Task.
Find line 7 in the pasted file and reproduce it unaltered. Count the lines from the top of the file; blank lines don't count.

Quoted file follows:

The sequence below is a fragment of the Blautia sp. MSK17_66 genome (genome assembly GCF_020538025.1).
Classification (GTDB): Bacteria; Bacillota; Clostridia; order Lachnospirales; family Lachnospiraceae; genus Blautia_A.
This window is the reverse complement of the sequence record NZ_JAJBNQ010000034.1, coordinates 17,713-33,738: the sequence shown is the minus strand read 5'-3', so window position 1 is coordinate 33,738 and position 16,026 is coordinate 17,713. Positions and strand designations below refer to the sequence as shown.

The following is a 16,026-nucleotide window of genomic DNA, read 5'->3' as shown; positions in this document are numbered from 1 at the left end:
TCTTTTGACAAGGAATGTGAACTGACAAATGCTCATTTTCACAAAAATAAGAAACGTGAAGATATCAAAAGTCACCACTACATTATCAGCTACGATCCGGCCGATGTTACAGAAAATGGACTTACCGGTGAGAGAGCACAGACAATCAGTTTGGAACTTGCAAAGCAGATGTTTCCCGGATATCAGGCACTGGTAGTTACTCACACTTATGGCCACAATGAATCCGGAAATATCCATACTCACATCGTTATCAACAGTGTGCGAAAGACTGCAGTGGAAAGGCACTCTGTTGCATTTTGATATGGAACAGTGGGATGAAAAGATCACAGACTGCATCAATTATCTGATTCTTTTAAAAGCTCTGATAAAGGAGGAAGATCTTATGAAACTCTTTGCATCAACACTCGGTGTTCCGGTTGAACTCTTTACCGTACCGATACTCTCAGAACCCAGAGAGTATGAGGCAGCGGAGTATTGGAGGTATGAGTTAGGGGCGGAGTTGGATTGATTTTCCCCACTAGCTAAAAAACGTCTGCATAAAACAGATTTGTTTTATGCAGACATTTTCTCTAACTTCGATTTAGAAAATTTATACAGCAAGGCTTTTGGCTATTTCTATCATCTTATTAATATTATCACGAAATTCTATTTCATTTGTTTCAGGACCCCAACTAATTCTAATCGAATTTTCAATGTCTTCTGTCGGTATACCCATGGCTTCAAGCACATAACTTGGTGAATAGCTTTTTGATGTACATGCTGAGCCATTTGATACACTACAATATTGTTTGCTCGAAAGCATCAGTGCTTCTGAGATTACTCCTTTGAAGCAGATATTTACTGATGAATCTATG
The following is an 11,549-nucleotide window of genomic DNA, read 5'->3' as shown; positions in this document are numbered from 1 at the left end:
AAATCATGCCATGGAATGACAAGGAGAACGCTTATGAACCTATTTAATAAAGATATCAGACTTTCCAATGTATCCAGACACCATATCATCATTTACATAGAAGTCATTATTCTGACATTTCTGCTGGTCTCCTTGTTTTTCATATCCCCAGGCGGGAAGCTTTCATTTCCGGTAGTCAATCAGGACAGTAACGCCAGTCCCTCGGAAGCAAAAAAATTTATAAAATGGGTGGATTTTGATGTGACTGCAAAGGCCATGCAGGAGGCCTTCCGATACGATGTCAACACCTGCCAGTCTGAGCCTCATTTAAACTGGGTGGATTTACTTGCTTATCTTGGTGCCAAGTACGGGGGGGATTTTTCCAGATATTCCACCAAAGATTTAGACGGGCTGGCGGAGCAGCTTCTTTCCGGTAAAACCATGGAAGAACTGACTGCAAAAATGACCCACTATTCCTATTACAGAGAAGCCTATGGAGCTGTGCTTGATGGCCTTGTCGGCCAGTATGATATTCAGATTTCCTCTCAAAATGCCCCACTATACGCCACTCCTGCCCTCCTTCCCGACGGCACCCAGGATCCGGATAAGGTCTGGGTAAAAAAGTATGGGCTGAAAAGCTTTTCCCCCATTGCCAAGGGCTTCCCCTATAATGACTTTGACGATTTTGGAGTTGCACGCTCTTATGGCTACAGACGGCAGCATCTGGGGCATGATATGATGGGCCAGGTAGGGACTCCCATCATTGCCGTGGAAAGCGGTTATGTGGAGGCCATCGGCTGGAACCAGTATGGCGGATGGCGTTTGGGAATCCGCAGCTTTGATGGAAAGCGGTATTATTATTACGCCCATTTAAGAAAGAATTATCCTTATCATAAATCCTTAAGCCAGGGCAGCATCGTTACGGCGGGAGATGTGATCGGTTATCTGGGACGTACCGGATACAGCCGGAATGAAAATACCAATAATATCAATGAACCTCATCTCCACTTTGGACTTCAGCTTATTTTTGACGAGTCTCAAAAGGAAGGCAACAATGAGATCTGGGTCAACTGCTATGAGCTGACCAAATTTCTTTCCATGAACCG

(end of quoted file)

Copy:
AAATCATGCCATGGAATGACAAGGAGAACGCTTATGAACCTATTTAATAAAGATATCAGACTTTCCAATGTATCCAGACACCATATCATCATTTACATAGAAGTCATTATTCTGACATTTCTGCTGGTCTCCTTGTTTTTCATATCCCCAGGCGGGAAGCTTTCATTTCCGGTAGTCAATCAGGACAGTAACGCCAGTCCCTCGGAAGCAAAAAAATTTATAAAATGGGTGGATTTTGATGTGACTGCAAAGGCCATGCAGGAGGCCTTCCGATACGATGTCAACACCTGCCAGTCTGAGCCTCATTTAAACTGGGTGGATTTACTTGCTTATCTTGGTGCCAAGTACGGGGGGGATTTTTCCAGATATTCCACCAAAGATTTAGACGGGCTGGCGGAGCAGCTTCTTTCCGGTAAAACCATGGAAGAACTGACTGCAAAAATGACCCACTATTCCTATTACAGAGAAGCCTATGGAGCTGTGCTTGATGGCCTTGTCGGCCAGTATGATATTCAGATTTCCTCTCAAAATGCCCCACTATACGCCACTCCTGCCCTCCTTCCCGACGGCACCCAGGATCCGGATAAGGTCTGGGTAAAAAAGTATGGGCTGAAAAGCTTTTCCCCCATTGCCAAGGGCTTCCCCTATAATGACTTTGACGATTTTGGAGTTGCACGCTCTTATGGCTACAGACGGCAGCATCTGGGGCATGATATGATGGGCCAGGTAGGGACTCCCATCATTGCCGTGGAAAGCGGTTATGTGGAGGCCATCGGCTGGAACCAGTATGGCGGATGGCGTTTGGGAATCCGCAGCTTTGATGGAAAGCGGTATTATTATTACGCCCATTTAAGAAAGAATTATCCTTATCATAAATCCTTAAGCCAGGGCAGCATCGTTACGGCGGGAGATGTGATCGGTTATCTGGGACGTACCGGATACAGCCGGAATGAAAATACCAATAATATCAATGAACCTCATCTCCACTTTGGACTTCAGCTTATTTTTGACGAGTCTCAAAAGGAAGGCAACAATGAGATCTGGGTCAACTGCTATGAGCTGACCAAATTTCTTTCCATGAACCG